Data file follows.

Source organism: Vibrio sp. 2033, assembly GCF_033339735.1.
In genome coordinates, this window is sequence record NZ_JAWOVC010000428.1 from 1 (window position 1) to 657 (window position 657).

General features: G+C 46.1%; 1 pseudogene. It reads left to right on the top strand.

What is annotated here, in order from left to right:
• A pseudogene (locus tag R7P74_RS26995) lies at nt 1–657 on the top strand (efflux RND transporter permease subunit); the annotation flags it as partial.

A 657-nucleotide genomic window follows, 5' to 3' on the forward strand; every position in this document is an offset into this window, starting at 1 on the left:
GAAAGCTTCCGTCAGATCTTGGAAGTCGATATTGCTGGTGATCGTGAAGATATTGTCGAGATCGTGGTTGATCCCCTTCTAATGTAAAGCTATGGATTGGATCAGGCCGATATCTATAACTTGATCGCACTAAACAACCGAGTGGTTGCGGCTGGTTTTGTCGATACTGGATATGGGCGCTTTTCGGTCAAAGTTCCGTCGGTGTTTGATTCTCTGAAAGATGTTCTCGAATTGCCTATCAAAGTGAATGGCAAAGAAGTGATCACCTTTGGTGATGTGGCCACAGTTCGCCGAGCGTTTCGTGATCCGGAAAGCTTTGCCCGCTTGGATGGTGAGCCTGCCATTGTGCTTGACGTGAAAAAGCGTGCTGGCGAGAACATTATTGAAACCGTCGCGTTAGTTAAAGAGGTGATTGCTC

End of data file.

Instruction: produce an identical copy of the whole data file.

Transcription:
Source organism: Vibrio sp. 2033, assembly GCF_033339735.1.
In genome coordinates, this window is sequence record NZ_JAWOVC010000428.1 from 1 (window position 1) to 657 (window position 657).

General features: G+C 46.1%; 1 pseudogene. It reads left to right on the top strand.

What is annotated here, in order from left to right:
• A pseudogene (locus tag R7P74_RS26995) lies at nt 1–657 on the top strand (efflux RND transporter permease subunit); the annotation flags it as partial.

A 657-nucleotide genomic window follows, 5' to 3' on the forward strand; every position in this document is an offset into this window, starting at 1 on the left:
GAAAGCTTCCGTCAGATCTTGGAAGTCGATATTGCTGGTGATCGTGAAGATATTGTCGAGATCGTGGTTGATCCCCTTCTAATGTAAAGCTATGGATTGGATCAGGCCGATATCTATAACTTGATCGCACTAAACAACCGAGTGGTTGCGGCTGGTTTTGTCGATACTGGATATGGGCGCTTTTCGGTCAAAGTTCCGTCGGTGTTTGATTCTCTGAAAGATGTTCTCGAATTGCCTATCAAAGTGAATGGCAAAGAAGTGATCACCTTTGGTGATGTGGCCACAGTTCGCCGAGCGTTTCGTGATCCGGAAAGCTTTGCCCGCTTGGATGGTGAGCCTGCCATTGTGCTTGACGTGAAAAAGCGTGCTGGCGAGAACATTATTGAAACCGTCGCGTTAGTTAAAGAGGTGATTGCTC